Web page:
A high-rise in Buenos Aires mysteriously begins to move, afflicting its inhabitants with a strange nausea. The building’s insides are corroded, the cracks in its walls threatening to grow. While the residents on the highest floors live in constant fear of falling, those who live below are afraid to drown — a magical realism-infused allegory for a city riven by class divisions.

Electric Swan” is the latest from Konstantina Kotzamani, a Greek filmmaker whose hypnotic, fable-like short films have screened in Cannes (“Limbo”), Locarno (“Yellow Fieber”) and Berlin (“Washingtonia”). A co-production between Ecce Films (France), Homemade Films (Greece) and UN PUMA (Argentina), the film had its world premiere with a special screening out-of-competition at the Venice Film Festival.

Kotzamani drew inspiration for “Electric Swan” from an experience on her first day in Buenos Aires, where she spent two years as a fellow for the Onassis Foundation. While enjoying the afternoon in a city park, she encountered a family of Chinese tourists who asked if the swan floating in the nearby lake was like the battery-powered creatures that inhabited the parks in their hometown.

“This question echoed inside me and made me think how someone can interpret what they are seeing through their own reality, emotions and cultural associations,” she said. “As a newcomer in Buenos Aires, every time I was coming across something that stimulated me or made me wonder, I asked myself the same question, if the swan is electric or not — meaning how do I perceive the new, how can I get a deeper understanding of a culture I didn’t grow up in?”

From that encounter, Kotzamani began to create a mental sketch of a city whose past was embedded in its very blueprint. “Buenos Aires is a huge colonial city. Coming from Greece, with a totally different background, I was really impressed by how the class pyramid is reflected in the architectural structure,” she said. In “Electric Swan,” class anxiety interrupts the reveries of the building’s residents in unexpected ways. “Magic realism finds cracks on the walls and intrudes in everyday life, connecting different floors and different people,” said Kotzamani.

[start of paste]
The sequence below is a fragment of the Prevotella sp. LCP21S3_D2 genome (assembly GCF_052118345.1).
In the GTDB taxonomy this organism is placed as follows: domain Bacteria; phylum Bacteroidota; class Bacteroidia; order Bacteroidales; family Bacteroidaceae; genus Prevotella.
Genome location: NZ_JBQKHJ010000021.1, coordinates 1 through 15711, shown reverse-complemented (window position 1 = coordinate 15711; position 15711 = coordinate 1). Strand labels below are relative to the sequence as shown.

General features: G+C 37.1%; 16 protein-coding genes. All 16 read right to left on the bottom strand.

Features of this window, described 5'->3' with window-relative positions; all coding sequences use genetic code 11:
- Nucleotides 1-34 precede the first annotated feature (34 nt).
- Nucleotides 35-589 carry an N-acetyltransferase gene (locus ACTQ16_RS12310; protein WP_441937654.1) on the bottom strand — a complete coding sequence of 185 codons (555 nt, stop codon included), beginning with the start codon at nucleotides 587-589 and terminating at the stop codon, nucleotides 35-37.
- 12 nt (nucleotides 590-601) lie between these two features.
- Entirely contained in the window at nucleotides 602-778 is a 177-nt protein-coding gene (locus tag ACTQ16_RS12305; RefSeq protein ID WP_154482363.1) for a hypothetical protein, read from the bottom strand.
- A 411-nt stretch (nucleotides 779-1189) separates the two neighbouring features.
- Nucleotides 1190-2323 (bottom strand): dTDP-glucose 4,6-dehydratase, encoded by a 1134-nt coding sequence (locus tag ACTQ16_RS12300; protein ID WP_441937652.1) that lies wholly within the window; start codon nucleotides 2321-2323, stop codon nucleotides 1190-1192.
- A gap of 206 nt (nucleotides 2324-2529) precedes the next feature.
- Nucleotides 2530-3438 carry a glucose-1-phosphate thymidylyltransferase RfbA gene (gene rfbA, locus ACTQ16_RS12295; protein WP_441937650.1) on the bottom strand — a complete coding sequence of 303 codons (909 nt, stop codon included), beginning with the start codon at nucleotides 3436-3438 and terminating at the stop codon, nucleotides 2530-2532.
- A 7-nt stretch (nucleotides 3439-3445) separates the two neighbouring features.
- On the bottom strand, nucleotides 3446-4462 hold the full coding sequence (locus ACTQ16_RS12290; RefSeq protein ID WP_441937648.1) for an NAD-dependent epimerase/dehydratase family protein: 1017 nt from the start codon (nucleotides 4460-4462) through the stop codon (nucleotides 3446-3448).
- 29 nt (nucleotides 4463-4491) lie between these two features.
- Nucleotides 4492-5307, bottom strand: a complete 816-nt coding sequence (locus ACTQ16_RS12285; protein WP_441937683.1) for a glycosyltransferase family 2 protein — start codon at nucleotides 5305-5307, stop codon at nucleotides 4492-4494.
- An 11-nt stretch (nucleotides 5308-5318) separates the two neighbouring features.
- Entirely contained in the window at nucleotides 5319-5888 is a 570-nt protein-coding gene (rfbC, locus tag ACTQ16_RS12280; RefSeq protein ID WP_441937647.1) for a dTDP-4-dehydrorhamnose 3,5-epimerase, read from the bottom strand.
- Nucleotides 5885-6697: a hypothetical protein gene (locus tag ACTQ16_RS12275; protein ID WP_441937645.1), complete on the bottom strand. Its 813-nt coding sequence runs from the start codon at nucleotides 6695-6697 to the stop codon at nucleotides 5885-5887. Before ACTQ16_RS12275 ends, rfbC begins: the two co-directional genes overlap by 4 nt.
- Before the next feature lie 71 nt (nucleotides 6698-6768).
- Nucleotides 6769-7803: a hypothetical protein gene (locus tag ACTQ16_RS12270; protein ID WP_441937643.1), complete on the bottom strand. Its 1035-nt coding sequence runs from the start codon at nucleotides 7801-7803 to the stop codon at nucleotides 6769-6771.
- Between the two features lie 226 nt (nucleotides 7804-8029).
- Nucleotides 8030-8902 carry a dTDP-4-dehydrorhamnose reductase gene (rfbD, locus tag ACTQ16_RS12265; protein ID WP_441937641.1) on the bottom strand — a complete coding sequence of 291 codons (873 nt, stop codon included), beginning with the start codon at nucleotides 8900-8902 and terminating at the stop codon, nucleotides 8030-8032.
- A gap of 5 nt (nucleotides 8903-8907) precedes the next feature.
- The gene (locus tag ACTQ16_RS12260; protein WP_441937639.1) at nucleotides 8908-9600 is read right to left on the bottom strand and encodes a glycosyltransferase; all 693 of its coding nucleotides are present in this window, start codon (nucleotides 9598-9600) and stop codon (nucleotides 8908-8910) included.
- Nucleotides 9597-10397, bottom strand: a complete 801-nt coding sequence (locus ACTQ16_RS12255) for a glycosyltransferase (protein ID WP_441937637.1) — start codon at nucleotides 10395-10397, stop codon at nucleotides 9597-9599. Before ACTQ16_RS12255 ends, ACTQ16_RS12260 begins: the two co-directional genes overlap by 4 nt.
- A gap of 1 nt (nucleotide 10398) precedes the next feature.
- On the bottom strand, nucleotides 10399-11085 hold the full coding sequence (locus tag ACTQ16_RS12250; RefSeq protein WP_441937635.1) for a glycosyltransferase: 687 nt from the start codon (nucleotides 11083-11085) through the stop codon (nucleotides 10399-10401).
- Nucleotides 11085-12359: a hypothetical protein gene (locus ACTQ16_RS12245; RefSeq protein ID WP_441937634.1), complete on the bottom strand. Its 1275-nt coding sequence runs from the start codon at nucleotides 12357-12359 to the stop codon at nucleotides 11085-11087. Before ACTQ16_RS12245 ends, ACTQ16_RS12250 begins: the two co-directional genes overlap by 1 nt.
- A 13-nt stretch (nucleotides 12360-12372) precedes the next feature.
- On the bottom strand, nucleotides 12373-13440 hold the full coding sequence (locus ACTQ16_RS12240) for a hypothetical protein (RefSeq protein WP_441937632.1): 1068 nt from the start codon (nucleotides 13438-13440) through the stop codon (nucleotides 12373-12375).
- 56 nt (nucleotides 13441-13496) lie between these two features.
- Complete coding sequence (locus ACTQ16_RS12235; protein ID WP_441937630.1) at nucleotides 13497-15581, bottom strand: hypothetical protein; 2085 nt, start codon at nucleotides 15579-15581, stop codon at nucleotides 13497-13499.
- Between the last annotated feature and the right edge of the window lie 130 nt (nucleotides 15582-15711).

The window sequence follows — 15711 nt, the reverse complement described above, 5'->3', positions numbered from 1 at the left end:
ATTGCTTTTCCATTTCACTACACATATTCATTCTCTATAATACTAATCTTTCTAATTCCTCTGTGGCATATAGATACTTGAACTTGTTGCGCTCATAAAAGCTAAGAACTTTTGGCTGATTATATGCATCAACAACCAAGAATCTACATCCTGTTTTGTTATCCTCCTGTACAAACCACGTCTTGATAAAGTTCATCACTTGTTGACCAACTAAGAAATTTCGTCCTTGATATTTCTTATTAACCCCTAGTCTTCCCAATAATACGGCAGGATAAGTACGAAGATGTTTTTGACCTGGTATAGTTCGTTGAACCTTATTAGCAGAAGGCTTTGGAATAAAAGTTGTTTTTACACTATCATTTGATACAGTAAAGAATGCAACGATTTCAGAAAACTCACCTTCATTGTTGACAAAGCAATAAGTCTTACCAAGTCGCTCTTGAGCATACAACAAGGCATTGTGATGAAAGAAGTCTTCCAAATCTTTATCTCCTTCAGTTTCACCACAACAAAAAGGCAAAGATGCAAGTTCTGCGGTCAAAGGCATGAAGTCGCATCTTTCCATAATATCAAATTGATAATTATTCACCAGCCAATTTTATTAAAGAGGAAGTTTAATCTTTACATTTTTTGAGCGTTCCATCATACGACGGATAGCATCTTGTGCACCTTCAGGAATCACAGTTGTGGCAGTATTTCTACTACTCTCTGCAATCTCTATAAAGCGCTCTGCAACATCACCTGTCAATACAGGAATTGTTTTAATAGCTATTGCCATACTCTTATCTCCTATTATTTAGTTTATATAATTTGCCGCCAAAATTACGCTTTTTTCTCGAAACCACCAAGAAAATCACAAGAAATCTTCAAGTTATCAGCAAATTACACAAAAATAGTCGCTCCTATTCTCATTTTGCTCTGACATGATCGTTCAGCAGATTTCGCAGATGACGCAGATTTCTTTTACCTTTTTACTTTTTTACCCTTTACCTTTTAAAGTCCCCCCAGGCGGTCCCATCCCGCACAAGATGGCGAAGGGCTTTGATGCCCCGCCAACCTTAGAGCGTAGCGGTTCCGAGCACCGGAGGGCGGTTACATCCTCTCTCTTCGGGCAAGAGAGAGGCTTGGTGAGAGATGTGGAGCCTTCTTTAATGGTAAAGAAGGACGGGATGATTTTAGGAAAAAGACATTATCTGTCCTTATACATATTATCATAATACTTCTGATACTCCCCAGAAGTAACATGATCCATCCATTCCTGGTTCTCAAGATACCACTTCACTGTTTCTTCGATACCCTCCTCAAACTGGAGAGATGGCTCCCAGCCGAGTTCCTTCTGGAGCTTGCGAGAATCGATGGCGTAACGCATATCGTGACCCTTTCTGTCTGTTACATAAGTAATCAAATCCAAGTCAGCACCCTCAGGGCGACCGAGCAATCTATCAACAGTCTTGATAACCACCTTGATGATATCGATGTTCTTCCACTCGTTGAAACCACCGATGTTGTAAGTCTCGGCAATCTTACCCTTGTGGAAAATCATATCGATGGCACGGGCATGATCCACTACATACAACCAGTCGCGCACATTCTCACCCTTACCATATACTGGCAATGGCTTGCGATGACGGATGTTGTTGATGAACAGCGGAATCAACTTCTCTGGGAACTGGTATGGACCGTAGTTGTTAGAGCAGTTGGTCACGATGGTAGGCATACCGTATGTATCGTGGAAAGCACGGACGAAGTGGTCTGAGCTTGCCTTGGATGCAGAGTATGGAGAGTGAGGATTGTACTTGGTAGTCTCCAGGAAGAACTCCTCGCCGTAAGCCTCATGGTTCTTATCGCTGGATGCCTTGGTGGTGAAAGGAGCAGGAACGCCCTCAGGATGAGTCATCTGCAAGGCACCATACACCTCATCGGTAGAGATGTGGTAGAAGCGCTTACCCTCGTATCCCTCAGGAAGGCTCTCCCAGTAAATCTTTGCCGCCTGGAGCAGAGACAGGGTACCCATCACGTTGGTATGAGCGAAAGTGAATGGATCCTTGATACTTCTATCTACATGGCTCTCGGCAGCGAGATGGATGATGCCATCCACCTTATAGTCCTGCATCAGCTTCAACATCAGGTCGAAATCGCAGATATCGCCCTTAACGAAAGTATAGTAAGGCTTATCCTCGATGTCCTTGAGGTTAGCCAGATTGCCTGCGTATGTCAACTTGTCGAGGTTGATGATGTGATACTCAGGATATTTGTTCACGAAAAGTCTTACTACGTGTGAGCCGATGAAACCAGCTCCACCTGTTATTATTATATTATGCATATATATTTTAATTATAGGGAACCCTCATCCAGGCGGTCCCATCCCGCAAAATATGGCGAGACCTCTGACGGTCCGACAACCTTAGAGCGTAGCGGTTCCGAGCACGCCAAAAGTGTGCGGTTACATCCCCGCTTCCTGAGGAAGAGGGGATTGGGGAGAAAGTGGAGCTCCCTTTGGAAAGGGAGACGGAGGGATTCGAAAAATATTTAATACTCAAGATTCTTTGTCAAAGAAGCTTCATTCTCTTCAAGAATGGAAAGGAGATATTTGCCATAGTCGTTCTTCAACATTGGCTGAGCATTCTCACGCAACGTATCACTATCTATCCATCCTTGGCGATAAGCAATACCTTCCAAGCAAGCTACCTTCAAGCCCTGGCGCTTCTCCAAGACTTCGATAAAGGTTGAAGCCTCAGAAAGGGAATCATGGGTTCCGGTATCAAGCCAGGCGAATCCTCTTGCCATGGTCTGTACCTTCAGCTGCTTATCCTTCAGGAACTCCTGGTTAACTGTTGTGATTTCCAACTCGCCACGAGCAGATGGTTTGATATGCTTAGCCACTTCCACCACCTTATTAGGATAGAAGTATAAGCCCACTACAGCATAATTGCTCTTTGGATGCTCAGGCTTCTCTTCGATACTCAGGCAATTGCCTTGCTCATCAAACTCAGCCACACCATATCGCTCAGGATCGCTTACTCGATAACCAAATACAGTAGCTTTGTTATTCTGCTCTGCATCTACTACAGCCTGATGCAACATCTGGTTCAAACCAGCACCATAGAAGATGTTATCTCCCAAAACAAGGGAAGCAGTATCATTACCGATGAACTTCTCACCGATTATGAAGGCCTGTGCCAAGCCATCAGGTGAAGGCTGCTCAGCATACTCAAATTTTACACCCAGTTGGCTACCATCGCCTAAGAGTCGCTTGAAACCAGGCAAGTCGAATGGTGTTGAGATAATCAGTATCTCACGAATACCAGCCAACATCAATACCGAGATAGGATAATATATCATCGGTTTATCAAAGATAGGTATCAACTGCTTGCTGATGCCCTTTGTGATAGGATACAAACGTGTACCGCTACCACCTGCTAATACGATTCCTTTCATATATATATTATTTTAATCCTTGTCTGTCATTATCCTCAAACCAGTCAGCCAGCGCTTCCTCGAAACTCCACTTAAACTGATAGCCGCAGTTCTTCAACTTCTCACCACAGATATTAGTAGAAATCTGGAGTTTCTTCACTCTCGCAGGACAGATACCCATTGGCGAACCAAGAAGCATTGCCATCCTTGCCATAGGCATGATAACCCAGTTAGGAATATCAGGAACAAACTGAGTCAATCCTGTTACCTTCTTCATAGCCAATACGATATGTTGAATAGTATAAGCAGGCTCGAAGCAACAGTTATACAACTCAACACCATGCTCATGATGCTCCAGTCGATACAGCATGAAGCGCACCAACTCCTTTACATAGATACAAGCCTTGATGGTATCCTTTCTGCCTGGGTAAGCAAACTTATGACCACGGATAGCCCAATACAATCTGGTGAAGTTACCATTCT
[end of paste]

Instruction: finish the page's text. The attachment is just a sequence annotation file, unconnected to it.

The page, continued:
The surreal, dreamlike quality of “Electric Swan” is something the director has returned to throughout her career. “Dreams are full of hypnotic misunderstandings,” she said, “misinterpretations that we are called to decode in order to get answers, in order to be healed.”

Another influence for the film was “Swan Lake,” a ballet that enraptured Kotzamani during her childhood.

“Even as a child, I was enchanted and repelled at the same time by [the white swan],” she said. “Princess Odette was condemned and imprisoned in a foreign body. She wanted to escape the spell. She wanted to become free. Somehow I feel that this is the core area within which the film moves. Is there any space for human freedom where beauty and ugliness reign together? Where wealth and poverty occupy the same building?”

Kotzamani is currently developing “Titanic Ocean,” a coming-of-age story about a professional mermaid school, real-life examples of which exist in Japan, where the film will be shot. It follows a group of teenage girls pursuing their dreams of becoming professional mermaids, centering on the hopes, loves and struggles that define their relationships. Co-production partners in Europe and Japan are already attached to the project, while Kotzamani searches for further co-production and distribution partners.

“‘Titanic Ocean’ is a blend of harsh realism and magical surrealism,” she said. “A coming-of-age story that crosses human boundaries. A tender and dark film about girl power.”